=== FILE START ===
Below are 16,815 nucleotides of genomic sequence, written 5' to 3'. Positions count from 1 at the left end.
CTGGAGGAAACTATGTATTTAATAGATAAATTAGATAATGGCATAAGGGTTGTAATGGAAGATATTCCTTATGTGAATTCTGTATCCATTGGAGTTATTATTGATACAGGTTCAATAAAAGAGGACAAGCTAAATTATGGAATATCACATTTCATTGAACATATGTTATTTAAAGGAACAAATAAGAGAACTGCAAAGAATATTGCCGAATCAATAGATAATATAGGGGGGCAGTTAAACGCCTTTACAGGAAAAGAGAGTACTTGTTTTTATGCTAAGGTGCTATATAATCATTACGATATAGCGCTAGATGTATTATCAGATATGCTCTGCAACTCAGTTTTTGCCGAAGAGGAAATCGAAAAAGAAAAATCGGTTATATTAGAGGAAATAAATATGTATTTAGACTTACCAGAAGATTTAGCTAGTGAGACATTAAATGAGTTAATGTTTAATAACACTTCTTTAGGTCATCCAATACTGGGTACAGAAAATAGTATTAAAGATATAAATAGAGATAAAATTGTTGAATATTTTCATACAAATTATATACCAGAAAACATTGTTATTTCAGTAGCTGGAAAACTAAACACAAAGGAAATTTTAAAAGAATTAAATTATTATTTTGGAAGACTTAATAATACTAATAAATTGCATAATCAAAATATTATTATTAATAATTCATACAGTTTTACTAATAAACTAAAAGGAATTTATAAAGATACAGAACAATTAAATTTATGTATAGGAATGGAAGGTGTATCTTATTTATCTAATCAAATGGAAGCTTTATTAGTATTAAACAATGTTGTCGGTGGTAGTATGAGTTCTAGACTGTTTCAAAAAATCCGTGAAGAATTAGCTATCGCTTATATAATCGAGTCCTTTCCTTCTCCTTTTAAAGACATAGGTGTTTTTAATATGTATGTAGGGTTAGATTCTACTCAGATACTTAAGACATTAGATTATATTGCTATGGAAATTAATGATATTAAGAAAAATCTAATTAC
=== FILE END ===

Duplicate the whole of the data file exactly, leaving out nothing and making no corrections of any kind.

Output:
Below are 16,815 nucleotides of genomic sequence, written 5' to 3'. Positions count from 1 at the left end.
CTGGAGGAAACTATGTATTTAATAGATAAATTAGATAATGGCATAAGGGTTGTAATGGAAGATATTCCTTATGTGAATTCTGTATCCATTGGAGTTATTATTGATACAGGTTCAATAAAAGAGGACAAGCTAAATTATGGAATATCACATTTCATTGAACATATGTTATTTAAAGGAACAAATAAGAGAACTGCAAAGAATATTGCCGAATCAATAGATAATATAGGGGGGCAGTTAAACGCCTTTACAGGAAAAGAGAGTACTTGTTTTTATGCTAAGGTGCTATATAATCATTACGATATAGCGCTAGATGTATTATCAGATATGCTCTGCAACTCAGTTTTTGCCGAAGAGGAAATCGAAAAAGAAAAATCGGTTATATTAGAGGAAATAAATATGTATTTAGACTTACCAGAAGATTTAGCTAGTGAGACATTAAATGAGTTAATGTTTAATAACACTTCTTTAGGTCATCCAATACTGGGTACAGAAAATAGTATTAAAGATATAAATAGAGATAAAATTGTTGAATATTTTCATACAAATTATATACCAGAAAACATTGTTATTTCAGTAGCTGGAAAACTAAACACAAAGGAAATTTTAAAAGAATTAAATTATTATTTTGGAAGACTTAATAATACTAATAAATTGCATAATCAAAATATTATTATTAATAATTCATACAGTTTTACTAATAAACTAAAAGGAATTTATAAAGATACAGAACAATTAAATTTATGTATAGGAATGGAAGGTGTATCTTATTTATCTAATCAAATGGAAGCTTTATTAGTATTAAACAATGTTGTCGGTGGTAGTATGAGTTCTAGACTGTTTCAAAAAATCCGTGAAGAATTAGCTATCGCTTATATAATCGAGTCCTTTCCTTCTCCTTTTAAAGACATAGGTGTTTTTAATATGTATGTAGGGTTAGATTCTACTCAGATACTTAAGACATTAGATTATATTGCTATGGAAATTAATGATATTAAGAAAAATCTAATTAC